Step 4: When the burner is completely dry, replace it, and turn on the power and the gas supply.
An oven that won't heat can occur for a variety of reasons. Check out the next section for tips on where to look to solve this type of problem.
An oven that won't heat or heats unevenly most likely involves a faulty control, thermostat, or timer. Don't worry because most of these problems can be fixed.
Repairing the Oven Setting Control
When the oven setting control malfunctions, the oven won't heat. Here's how to repair an oven setting control:
Step 1: Remove the control knob.
Step 2: Remove the back service panel or the front panel, if necessary. Remove other control knobs as needed to remove the panel. The oven setting control is located directly in back of the control knob and is usually held to the control panel by two screws.
Step 3: Testing the control with a volt-ohm-milliammeter (VOM) is not recommended, because the results will not always be conclusive. If you suspect that the setting control is faulty, the best procedure is to substitute a control that you know is working, or you could simply replace the faulty control with a new one made for the oven.
Step 4: Disconnect the electrical lead wires from the control terminal and lift out the control. Connect the new control the same way the old one was connected.
Servicing Oven Thermostats
If the oven doesn't heat evenly or doesn't heat at all, the oven thermostat may be malfunctioning. First, determine how much the temperature in the oven is off from the control setting. To do this, put an oven thermometer on a center rack inside the oven and turn the oven on for about 20 minutes, with the thermostat set at any range between 300 degrees and 400 degrees Farenheit. If the oven thermometer reads 25 degrees or more lower or higher than the oven control setting, the thermostat should be recalibrated. Here's how to calibrate the thermostat:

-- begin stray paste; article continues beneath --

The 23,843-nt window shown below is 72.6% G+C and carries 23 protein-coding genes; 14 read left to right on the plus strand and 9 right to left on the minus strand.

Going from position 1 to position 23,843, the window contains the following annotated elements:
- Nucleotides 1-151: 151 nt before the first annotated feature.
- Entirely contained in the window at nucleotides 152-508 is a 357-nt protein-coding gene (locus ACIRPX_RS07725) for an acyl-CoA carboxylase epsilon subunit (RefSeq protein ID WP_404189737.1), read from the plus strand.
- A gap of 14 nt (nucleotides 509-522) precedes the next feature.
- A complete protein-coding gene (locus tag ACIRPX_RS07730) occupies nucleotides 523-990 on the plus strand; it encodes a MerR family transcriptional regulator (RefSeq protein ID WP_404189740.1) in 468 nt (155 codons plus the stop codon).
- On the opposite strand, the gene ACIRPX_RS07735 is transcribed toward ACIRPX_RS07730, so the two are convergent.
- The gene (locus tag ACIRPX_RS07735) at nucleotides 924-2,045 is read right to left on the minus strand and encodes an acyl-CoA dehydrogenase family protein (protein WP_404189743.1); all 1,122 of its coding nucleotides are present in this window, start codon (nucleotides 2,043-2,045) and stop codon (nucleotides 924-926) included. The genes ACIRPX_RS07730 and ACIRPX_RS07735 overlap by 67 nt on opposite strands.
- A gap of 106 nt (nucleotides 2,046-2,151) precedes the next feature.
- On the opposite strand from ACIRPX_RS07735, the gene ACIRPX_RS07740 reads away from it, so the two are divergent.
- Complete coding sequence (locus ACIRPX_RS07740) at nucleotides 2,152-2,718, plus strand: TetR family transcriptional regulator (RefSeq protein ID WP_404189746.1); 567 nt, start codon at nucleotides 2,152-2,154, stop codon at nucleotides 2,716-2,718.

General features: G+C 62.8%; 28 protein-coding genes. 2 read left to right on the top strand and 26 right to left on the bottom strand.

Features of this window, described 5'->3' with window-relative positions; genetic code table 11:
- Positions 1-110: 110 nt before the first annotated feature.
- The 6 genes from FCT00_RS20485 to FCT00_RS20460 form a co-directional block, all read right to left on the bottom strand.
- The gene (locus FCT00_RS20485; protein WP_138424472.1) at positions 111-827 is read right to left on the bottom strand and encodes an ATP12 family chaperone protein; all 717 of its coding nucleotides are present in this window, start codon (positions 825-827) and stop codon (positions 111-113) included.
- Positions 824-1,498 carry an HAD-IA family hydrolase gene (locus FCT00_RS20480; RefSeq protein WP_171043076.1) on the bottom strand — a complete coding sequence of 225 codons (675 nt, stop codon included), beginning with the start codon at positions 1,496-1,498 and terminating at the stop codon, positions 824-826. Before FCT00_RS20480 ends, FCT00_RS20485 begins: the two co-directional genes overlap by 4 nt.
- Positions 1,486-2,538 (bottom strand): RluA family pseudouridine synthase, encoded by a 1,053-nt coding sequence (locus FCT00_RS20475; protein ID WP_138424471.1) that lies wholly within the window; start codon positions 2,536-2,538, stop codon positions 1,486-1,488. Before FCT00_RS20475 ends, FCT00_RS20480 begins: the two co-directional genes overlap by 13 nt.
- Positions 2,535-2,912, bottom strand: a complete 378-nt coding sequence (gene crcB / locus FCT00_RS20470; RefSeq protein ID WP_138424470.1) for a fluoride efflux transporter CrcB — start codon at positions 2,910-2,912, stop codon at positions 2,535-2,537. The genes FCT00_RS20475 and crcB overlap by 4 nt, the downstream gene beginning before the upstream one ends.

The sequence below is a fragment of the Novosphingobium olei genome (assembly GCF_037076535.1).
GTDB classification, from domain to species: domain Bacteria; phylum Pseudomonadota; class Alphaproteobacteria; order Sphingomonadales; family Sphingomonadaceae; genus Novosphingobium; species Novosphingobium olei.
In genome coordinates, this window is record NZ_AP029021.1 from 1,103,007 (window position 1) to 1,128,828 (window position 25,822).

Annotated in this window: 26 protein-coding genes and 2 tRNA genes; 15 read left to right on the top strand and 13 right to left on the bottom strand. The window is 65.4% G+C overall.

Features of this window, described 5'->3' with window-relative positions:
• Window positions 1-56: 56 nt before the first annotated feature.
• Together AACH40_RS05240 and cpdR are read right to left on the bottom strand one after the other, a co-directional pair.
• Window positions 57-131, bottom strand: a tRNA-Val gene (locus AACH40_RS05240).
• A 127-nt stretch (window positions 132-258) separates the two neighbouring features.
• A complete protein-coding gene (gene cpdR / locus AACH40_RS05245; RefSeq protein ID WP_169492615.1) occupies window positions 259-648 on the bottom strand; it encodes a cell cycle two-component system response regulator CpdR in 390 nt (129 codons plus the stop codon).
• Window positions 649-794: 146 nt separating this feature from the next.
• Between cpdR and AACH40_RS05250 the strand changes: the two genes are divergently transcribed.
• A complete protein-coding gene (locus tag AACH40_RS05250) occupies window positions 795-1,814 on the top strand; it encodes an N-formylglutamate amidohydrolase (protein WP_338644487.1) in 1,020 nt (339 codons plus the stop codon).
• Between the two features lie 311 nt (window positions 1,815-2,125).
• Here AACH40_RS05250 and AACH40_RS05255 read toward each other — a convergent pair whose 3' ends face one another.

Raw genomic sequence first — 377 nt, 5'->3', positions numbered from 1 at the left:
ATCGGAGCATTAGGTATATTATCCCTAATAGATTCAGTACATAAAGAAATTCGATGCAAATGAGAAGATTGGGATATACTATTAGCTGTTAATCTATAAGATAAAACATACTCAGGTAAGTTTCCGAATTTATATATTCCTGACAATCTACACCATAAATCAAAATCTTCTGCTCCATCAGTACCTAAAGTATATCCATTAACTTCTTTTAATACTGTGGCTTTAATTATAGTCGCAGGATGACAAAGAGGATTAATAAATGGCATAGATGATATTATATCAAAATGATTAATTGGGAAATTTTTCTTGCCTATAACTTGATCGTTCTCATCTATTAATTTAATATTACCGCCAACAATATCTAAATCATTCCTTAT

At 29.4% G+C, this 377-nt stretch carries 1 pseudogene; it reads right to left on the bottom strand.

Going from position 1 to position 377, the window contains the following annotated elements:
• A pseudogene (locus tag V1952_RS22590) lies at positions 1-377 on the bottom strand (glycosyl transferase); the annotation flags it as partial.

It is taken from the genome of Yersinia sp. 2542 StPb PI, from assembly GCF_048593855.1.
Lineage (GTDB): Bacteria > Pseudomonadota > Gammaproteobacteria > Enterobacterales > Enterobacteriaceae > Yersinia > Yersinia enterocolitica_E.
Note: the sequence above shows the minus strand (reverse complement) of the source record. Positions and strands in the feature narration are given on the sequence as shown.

Step 1: Pull off the thermostat knob on the control panel. Behind the knob are two screws holding a round, notched plate. Loosen these screws, but do not remove them.
Step 2: With a screwdriver, change the notch setting on the notched plate by turning the plate counterclockwise; for every eighth of a turn, the oven temperature goes up about 25 degrees Farenheit. To turn the heat down, turn the plate clockwise.